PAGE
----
http://www.dailymail.co.uk/sciencetech/article-1344649/Steve-Loughrans-photographs-deep-space-garden-Cambridge.html

      The thrust of that article was definitely along the lines that these professional astronomers are a waste of money. The story was bollocks of course, because the Herschel image was in the far-infrared not optical, but that distinction was clearly lost on the Daily Mail Reporter.

    • peter: i’m not so sure – that story simply states that the amateur’s photo can “comfortably sit alongside” the herschel image – and from the look of his images (which are good) i think that is true. if you read the quotes, he’s certainly not claiming any more (in fact he makes no mention of the herschel data, so i assume this is two distinct stories bolted together).

    • Kevin Pimbblet as Iron Man…?

    • “There was a similar story in the Daily Fail about how some geezer had taken a picture of M31 from his back garden that looked just as good as a Herschel image:”

      Glad you explained the reason. For a moment I thought they had confused the Herschel spacecraft with William Herschel. (Yes, a modern back-garden telescope can rival his 18th-century constructions.)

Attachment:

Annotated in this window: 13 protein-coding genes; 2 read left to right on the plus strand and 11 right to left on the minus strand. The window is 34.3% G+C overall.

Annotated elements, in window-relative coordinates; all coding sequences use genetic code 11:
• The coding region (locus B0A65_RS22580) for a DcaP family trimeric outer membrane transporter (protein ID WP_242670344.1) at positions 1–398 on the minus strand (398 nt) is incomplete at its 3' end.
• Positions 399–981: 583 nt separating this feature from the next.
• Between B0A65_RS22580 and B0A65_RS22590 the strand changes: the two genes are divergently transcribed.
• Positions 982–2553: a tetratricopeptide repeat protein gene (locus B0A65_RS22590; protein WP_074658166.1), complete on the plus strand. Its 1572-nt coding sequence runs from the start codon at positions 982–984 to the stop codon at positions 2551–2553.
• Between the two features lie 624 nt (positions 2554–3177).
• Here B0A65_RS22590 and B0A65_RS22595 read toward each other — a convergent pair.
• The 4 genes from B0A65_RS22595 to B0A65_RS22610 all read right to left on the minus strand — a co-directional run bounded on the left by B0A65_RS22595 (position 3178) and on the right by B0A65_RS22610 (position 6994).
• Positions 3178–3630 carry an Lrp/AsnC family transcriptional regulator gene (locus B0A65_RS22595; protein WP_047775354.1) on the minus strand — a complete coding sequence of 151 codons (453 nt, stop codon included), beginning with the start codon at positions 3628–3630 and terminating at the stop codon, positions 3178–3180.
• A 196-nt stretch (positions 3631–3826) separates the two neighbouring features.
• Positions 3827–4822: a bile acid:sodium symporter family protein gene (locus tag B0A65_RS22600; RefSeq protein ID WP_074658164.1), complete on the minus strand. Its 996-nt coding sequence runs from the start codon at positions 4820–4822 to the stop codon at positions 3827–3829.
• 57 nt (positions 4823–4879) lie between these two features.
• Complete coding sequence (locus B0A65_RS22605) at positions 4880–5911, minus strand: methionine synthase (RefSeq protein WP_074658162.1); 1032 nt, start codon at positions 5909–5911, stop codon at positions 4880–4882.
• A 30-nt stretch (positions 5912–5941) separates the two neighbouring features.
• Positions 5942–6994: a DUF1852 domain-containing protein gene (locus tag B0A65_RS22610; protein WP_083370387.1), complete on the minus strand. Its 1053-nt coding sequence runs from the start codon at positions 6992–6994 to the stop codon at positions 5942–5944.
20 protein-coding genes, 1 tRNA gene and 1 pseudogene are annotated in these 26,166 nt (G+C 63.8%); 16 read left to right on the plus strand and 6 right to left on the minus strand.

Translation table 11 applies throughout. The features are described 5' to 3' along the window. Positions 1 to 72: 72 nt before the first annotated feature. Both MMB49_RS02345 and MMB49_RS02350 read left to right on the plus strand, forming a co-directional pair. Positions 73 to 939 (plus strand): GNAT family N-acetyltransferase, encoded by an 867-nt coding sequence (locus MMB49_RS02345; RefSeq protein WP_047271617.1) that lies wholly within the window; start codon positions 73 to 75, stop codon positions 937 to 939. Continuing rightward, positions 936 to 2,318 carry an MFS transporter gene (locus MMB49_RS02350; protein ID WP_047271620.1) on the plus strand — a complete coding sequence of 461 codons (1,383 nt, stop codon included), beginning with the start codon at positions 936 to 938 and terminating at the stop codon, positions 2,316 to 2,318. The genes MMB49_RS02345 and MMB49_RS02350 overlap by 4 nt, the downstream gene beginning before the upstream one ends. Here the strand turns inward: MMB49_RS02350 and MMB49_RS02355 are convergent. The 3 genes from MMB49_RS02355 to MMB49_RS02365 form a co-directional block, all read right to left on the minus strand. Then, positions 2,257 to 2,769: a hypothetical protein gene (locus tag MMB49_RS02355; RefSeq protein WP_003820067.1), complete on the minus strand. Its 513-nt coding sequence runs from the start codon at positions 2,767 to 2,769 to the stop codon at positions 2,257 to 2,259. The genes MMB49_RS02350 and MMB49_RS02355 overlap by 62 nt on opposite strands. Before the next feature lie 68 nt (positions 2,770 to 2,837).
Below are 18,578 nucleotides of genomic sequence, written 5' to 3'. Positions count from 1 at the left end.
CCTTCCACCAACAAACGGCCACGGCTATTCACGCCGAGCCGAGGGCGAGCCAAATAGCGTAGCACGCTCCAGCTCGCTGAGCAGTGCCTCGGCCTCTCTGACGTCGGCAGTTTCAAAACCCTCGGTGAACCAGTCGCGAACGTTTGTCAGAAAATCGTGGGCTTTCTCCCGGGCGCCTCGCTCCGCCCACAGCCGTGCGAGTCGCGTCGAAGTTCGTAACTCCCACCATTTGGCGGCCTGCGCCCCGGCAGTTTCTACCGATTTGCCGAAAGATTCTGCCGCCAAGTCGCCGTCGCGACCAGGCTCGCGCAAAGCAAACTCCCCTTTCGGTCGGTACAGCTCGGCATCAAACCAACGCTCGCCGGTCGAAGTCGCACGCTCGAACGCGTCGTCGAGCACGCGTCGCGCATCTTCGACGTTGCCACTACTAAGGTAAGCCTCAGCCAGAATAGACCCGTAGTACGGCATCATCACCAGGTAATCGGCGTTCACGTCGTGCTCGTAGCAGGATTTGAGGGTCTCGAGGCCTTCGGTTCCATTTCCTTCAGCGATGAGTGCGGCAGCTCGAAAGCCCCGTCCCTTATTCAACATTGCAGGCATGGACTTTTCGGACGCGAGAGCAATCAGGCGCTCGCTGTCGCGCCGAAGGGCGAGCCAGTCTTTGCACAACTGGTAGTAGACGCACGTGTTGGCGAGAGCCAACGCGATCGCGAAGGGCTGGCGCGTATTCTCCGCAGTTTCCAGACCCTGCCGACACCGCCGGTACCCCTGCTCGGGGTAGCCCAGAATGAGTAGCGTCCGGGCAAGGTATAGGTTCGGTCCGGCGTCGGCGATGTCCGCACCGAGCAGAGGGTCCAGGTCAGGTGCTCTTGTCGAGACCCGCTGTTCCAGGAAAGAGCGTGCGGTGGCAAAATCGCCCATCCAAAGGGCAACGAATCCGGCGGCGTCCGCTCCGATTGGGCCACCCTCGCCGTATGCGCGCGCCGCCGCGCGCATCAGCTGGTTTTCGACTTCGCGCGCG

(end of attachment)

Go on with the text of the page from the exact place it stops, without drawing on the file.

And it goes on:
• Alastair Says:

      The Daily Fail did at least state that Herschel was a NASA satellite so missed a chance to claim it was a waste of European taxpayers money! Or that astronomy caused cancer.

    • Tom Shanks Says:

      Is Kevin Pimbblet Ironman because he gets rust on his pants? Maybe they did find the missing baryons after all!

  6. Bryn Jones Says:

    I cannot comment about the case being discussed here, because I have not read the research paper, and have not seen the media hype.

    However, I would be careful about criticising the authors of a research paper for what press releases might have said. It is entirely that researchers will not have seen or will not have been consulted about press releases.